The Best Way to See Galapagos Islands

So, you want to go to the Galapagos Islands.  You’re excited to see tortoises and turtles, sharks and sea lions, flamingos and frigates … But, you aren’t sure what is the best way to see Galapagos Islands.  Don’t worry – if you are wondering how to visit Galapagos Islands, you are not alone.   And you are in the right place.   In this post, I look at the different options for visiting the Galapagos, so you can make the right decision for you.

Best Way to See Galapagos

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The Best Way to See Galapagos Islands

The Best Way to See Galapagos Islands

There is no onebest” way to visit Galapagos.  There are three different way and which is best for you depends on several factors. 

The three choices are:

  1. A cruise
  2. A land-based tour
  3. A land-based independent trip

Let’s take a look at the differences between land-based trips and cruises.

Land-based Trip

On a land-based trip, you stay on one of the four inhabited islands and do day trips from there.  You can catch boats and/ or fly between islands. 

Some advantages of a land-based Galapagos trip

  • It gives you a chance to experience culture of the islands and meet the local people.  The wildlife is the main reason you go to the Galapagos, but it is also nice to see where people live, what they eat, etc. and experience their life.  You miss out on this on a cruise.
  • You are not stuck on a small boat with the same people. Small groups are great if you get along with everyone, but not so great if you don’t.  With a land-based trip, at least it is only for one day.
  • Land-based trips are generally cheaper.
  • You can see a wider range of options, splitting your time between the western and eastern islands, whereas cruises tend to focus on either the west or the eastern islands.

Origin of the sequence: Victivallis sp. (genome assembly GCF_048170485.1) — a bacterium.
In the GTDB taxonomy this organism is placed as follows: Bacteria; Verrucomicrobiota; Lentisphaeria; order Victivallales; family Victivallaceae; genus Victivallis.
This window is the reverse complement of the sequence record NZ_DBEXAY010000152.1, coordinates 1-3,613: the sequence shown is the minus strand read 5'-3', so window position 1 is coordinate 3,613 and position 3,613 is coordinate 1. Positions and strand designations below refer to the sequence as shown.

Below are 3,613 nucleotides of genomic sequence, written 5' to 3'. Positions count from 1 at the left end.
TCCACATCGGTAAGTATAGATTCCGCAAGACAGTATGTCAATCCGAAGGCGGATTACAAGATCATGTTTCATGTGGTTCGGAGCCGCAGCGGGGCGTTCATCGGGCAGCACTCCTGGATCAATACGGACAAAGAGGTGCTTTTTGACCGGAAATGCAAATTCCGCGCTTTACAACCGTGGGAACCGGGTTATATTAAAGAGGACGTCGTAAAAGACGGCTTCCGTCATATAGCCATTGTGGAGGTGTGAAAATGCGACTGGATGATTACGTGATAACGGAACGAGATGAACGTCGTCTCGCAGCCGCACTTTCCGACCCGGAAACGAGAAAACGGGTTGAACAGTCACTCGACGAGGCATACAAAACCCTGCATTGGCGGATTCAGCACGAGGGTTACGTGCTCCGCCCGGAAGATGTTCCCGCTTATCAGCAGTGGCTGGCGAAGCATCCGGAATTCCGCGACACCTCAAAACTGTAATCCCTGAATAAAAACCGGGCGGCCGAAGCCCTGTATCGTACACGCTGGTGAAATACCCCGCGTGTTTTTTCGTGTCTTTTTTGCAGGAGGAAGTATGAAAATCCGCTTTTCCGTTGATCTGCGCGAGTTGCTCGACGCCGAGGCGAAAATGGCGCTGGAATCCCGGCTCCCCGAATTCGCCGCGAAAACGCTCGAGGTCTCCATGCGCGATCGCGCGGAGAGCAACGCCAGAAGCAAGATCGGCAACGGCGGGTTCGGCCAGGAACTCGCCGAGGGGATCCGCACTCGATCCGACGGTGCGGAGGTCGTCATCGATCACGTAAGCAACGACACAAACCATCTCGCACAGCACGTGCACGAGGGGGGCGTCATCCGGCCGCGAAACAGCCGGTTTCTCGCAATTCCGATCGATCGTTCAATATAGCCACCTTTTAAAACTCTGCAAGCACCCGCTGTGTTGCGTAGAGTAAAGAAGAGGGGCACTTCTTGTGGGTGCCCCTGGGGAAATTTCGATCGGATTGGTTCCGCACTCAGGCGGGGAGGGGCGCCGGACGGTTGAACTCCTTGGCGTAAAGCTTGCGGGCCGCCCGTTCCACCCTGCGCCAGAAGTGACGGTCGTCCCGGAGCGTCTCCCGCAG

• You don’t sleep on a boat.  Boats travel between islands on multi-day cruises, crossing water that is often quite rough, at night.  If you’re prone to seasickness, not spending all day and all night for a week on a boat is a good thing.
  • You can fly between the main islands, avoiding rough crossings. The waters between the islands can be rough.  On a cruise, you are travelling these waters overnight when you are stuck inside your cabin.
Galapagos Islands visit to see fur seals year round
The wildlife in the Galapagos doesn’t care of there is a town!

You can do this independently or on a multi-day land-based tour

An independent trip gives you more flexibility and autonomy and you can create your own itinerary.  Check out my Galapagos Islands Planning Guide. It also means if there is someone on your trip who totally grates on your nerves, it is only for a day, as each day is a different trip! 

Land-based tours takes the time and effort of planning your trip out of your hands and outs it in those of the experts.  It does mean you are locked into their itinerary and with the same group of people, but that can also mean companionship and a well-curated tour.  Check out several land-based tours here.

Small boats for day trips Galapagos Islands
You can easily do day trips from the main towns in the Galapagos

Sea-based Trip/ Cruise

On a cruise, you leave land behind you and immerse yourself in the islands for the duration of the cruise.  Most Galapagos cruises start in Puerto Ayora on Santa Cruz Island and go to either the east islands or the west islands, although some cruises do go to both.  They are typically between 4 days/ 3 nights and 12 days/ 11 nights.

There are four categories: economy, tourist, first class and luxury.  

ail boats for Galapagos cruises
Sailing around the Galapagos Islands on a small yacht makes for a very romantic vacation

Sizes range from 12 to 110 passengers.  Smaller groups are easier to manage, but the smaller boats can have more motion in rough waters.  There are also different types of boats e.g. sailing boats (quite romantic, I think) and catamarans (often more stable and less prone to motion than regular boats).

Some advantages of a Galapagos cruise

  • On a Galapagos cruise, you can visit remote uninhabited islands and sites that you can’t visit on a land-based trip
  • The best dive sites are Darwin and Wolfe Islands, which are far to the north of the other islands and can only be visited on an (expensive) live aboard.